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This is the method that has helped people cope with their mental illness for over 80 years.


To practice the Recovery Method:

  • Members attend Recovery Meetings

  • Study Dr. Abraham Lows' books

  • Practice the tools we learn in our daily lives

Many people come to their first Recovery Meeting feel helpless and hopeless. They often have tried over and over again to deal with their symptoms such as racing thoughts, obsessions, anxiety, panic, depression to no avail. Many often turn to friends and family who offer well meaning but ineffective advice that leaves them feeling ashamed and even more lonely and alone with their struggles.

The Recovery Method is a muscle method. We learn that the humble muscle can retrain the brain through muscle movement.

For example:

  • When we are afraid we command our muscles to move to prove there is no danger.

  • When angry we learn that temper blocks insight and control our muscles not to act.


The ability to move and control our muscles completing tasks, with practice convinces the brain that there is no danger. We learn it’s not how we feel but how we function.


We cannot control our Thoughts and Impulses as they come uninvited but we can learn to control our reaction to them which is what the Recovery Method teaches you. These techniques when practiced consistently become automatic when encountering similar situations. They become part of us, available 24/7; whether we are alone, in the middle of the night or when someone cuts us off in traffic, etc. The self confidence the illness has taken away is restored.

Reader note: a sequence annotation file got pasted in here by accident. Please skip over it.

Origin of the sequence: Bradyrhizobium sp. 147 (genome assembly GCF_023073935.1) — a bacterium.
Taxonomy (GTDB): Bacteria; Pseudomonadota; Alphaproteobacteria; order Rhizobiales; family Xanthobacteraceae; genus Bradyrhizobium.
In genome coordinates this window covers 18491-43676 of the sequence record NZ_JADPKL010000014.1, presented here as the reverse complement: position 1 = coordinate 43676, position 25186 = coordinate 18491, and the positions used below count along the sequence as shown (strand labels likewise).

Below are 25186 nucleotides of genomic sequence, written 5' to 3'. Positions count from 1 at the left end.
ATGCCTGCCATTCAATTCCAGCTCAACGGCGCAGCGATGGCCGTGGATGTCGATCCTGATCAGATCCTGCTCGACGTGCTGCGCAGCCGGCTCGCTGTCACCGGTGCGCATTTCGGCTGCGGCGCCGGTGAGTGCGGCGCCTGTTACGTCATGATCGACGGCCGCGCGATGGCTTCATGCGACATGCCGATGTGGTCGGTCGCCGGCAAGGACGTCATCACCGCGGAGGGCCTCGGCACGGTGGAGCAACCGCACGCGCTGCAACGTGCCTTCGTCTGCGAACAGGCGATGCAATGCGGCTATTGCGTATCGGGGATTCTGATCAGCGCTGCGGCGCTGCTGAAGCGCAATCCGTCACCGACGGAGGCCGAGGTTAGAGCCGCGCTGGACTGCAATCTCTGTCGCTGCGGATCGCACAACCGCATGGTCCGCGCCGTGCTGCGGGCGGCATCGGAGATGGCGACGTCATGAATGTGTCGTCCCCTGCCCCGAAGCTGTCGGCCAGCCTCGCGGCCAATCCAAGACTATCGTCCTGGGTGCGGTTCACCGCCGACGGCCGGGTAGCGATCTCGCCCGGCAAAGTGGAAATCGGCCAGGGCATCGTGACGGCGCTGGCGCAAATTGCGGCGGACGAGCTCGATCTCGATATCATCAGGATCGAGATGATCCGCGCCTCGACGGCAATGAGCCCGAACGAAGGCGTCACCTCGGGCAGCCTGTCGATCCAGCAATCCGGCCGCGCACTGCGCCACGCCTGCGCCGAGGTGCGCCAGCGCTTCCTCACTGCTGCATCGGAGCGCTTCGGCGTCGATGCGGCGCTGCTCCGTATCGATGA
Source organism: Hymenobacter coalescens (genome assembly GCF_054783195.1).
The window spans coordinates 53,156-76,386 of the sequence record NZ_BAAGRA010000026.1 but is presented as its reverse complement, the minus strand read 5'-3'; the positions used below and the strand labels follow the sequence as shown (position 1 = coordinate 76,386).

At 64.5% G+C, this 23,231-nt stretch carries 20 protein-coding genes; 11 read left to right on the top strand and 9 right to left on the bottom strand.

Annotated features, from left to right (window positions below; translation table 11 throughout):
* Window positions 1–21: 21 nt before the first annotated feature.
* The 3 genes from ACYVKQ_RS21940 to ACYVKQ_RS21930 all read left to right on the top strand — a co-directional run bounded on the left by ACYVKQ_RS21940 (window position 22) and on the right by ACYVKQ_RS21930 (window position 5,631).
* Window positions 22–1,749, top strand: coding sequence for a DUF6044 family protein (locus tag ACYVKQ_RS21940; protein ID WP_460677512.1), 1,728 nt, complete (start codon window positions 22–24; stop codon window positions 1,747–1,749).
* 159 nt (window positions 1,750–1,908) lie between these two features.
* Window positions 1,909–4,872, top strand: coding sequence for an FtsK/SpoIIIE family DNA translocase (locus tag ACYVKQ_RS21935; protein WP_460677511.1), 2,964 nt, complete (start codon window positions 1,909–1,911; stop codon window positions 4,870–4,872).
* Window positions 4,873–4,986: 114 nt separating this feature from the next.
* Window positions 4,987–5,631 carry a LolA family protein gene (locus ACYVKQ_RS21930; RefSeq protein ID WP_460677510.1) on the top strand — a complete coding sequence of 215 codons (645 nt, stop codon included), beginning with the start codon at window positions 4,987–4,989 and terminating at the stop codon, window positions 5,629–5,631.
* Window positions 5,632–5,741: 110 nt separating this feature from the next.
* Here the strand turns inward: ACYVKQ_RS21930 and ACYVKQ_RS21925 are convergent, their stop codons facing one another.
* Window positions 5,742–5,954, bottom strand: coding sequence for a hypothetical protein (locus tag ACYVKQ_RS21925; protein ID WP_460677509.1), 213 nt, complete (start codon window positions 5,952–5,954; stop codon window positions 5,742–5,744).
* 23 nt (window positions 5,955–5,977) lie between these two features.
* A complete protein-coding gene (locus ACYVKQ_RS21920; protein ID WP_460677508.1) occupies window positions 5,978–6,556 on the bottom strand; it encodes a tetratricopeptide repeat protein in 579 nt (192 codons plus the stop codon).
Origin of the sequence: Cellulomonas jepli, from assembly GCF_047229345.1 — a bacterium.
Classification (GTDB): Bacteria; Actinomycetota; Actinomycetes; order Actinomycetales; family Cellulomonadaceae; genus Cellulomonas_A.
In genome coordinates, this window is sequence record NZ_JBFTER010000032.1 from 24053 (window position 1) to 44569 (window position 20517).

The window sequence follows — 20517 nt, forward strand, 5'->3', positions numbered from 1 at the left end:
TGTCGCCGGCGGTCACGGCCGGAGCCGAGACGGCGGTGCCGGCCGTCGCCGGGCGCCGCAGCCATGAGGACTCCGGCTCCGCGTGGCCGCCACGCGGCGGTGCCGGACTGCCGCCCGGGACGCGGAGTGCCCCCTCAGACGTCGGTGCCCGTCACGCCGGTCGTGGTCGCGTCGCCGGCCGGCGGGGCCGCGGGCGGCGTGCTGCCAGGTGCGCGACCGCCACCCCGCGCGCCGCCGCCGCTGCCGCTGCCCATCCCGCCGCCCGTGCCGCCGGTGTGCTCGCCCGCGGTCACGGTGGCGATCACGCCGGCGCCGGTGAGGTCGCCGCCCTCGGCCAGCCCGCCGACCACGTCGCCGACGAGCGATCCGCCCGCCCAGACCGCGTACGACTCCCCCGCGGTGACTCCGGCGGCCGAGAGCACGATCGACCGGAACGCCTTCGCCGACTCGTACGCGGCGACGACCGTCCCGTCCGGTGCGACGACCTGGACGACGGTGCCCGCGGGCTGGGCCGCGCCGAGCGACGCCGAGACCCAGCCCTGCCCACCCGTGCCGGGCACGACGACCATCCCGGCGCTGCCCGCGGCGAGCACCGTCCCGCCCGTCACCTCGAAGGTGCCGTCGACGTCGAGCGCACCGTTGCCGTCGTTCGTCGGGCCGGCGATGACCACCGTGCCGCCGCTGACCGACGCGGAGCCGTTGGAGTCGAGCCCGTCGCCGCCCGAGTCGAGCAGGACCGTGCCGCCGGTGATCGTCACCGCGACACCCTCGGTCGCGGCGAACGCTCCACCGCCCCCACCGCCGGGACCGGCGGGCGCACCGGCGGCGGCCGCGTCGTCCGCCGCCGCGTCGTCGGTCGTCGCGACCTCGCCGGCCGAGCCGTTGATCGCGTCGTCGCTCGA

Attendance at Recovery Meetings offers support from members who suffer from mental illness. They understand the challenges of living with mental illness including all the Leaders and Assistant Leaders who also suffer from Mental Illness. Members have learned the Recovery Method and through practice have had success in regaining self leadership in spite of their thoughts and feelings.

Repeated use of the techniques train members to lead peaceful and productive lives. We know we may feel helpless but we are not hopeless. There are no hopeless cases in Recovery.

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